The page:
• Barbier E.
      • Boige V.
      • Taieb J.
      • Bouché O.
      • François E.
      • Phelip J.
      • Borel C.
      • Faroux R.
      • Seitz J.
      • Jacquot S.
      • Ben Abdelghani M.
      • Khemissa-Akouz F.
      • Genet D.
      • Jouve J.
      • Rinaldi Y.
      • Desseigne F.
      • Texereau P.
      • Suc E.
      • Lepage C.
      • Aparicio T.
      • Hoeffel C.
      • for the PRODIGE 9 Investigators and PRODIGE 20 Investigators
      Early evaluation using a radiomic signature of unresectable hepatic metastases to predict outcome in patients with colorectal cancer treated with FOLFIRI and bevacizumab.
      ]. In colorectal cancer, prior work has shown baseline and post-treatment variations in CT and MRI texture parameters correlated with the response to neoadjuvant therapy, primary disease recurrence, disease-free survival, and could be a predictive factor for overall survival [
      • Ng F.
      • Ganeshan B.
      • Kozarski R.
      • Miles K.A.
      • Goh V.
      Assessment of primary colorectal cancer heterogeneity by using whole-tumor texture analysis: contrast-enhanced CT texture as a biomarker of 5-year survival.
      ,
      • Chee C.G.
      • Kim Y.H.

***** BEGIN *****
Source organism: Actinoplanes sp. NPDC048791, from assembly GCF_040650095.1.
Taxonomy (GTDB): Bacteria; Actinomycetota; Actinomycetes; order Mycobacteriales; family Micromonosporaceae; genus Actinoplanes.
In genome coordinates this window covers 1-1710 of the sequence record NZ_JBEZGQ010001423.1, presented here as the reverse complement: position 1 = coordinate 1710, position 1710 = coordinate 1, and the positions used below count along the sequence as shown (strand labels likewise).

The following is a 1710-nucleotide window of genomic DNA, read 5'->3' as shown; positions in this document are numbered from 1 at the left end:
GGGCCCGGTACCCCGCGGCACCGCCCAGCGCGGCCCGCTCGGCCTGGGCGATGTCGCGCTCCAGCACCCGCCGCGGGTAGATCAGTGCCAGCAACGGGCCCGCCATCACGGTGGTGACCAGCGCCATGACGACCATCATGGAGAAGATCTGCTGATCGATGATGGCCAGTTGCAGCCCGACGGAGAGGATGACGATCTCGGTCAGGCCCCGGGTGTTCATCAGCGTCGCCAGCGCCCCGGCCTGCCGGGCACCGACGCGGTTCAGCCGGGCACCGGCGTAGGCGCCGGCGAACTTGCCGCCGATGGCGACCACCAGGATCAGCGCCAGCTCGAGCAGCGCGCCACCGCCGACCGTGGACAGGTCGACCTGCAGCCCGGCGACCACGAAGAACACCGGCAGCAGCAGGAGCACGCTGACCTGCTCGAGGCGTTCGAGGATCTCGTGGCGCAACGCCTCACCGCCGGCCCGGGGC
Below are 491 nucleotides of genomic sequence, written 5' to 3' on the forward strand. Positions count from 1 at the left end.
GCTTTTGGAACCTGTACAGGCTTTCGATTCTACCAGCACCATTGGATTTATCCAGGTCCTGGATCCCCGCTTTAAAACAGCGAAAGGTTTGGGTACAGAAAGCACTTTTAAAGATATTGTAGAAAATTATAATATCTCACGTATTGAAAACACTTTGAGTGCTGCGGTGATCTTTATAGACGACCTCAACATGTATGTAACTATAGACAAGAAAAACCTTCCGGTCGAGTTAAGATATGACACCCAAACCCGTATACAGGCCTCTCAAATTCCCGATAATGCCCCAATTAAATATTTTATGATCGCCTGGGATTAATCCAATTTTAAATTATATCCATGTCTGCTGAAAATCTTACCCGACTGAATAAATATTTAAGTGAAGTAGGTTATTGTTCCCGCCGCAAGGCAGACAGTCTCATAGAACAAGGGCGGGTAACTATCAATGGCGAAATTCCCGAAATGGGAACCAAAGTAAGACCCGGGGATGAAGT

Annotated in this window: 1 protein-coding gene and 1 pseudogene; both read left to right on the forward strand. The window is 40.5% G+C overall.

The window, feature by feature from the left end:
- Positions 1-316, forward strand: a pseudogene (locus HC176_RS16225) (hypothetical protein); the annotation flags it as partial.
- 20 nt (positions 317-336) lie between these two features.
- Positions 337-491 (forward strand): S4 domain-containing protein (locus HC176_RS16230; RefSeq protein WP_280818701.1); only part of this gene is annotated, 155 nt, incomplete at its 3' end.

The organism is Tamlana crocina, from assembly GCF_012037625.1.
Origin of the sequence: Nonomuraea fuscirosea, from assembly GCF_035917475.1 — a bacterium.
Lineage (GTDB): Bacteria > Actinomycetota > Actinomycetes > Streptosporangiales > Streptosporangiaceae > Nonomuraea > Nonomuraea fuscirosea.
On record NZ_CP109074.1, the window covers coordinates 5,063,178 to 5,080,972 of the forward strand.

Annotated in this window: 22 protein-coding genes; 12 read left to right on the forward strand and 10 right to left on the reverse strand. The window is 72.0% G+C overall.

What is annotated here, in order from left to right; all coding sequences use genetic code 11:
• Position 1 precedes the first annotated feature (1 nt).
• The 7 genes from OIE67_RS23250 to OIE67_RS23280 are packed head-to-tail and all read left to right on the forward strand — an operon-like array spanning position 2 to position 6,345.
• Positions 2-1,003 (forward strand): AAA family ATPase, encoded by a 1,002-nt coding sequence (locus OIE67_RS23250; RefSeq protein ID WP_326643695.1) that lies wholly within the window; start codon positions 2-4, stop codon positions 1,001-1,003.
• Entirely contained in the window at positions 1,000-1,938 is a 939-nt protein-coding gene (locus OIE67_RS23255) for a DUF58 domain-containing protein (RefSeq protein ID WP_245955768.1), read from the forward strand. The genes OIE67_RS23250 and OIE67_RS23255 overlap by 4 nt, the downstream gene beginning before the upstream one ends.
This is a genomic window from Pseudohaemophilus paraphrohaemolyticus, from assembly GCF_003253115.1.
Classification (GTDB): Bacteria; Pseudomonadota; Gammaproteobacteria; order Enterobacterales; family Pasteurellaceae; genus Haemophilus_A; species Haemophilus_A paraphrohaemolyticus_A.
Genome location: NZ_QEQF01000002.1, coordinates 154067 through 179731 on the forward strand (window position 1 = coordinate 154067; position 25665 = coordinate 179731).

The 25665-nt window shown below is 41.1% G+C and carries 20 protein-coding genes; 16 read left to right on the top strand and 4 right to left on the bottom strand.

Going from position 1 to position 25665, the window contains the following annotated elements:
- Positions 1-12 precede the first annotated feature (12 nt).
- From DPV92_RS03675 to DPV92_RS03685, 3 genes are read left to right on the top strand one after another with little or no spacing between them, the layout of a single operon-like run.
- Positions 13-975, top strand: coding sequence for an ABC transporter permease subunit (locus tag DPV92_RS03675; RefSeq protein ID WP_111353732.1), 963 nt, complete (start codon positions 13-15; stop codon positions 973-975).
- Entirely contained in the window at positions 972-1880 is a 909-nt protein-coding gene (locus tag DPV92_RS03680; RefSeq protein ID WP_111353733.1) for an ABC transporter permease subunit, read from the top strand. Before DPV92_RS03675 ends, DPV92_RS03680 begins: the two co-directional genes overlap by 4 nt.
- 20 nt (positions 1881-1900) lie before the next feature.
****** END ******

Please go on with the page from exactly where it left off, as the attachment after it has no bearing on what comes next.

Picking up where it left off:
• Lee K.H.
      • Lee Y.J.
      • Park J.H.
      • Lee H.S.
      • Ahn S.
      • Kim B.
      CT texture analysis in patients with locally advanced rectal cancer treated with neoadjuvant chemoradiotherapy: a potential imaging biomarker for treatment response and prognosis.
      ,
      • Jalil O.
      • Afaq A.
      • Ganeshan B.
      • Patel U.B.
      • Boone D.
      • Endozo R.
      • Groves A.
      • Sizer B.
      • Arulampalam T.
      Magnetic resonance based texture parameters as potential imaging biomarkers for predicting long-term survival in locally advanced rectal cancer treated by chemoradiotherapy.
      ]. Differences in CT texture after treatment have also been described valuable to assess the pathologic response to chemotherapy in patients with CRLM [
      • Rao S.X.
      • Lambregts D.M.
      • Schnerr R.S.
      • Beckers R.C.J.
      • Maas M.
      • Albarello F.
      • Riedl R.G.
      • Dejong C.H.C.
      • Martens M.H.
      • Heijnen L.A.
      • Backes W.H.
      • Beets G.L.
      • Zeng M.S.
      • Beets-Tan R.G.H.
      CT texture analysis in colorectal liver metastases: a better way than size and volume measurements to assess response to chemotherapy.
      ]. No work to date has used TA as a biomarker to stratify the pre-treatment scans of rectal cancer patients by susceptibility for development of liver metastases.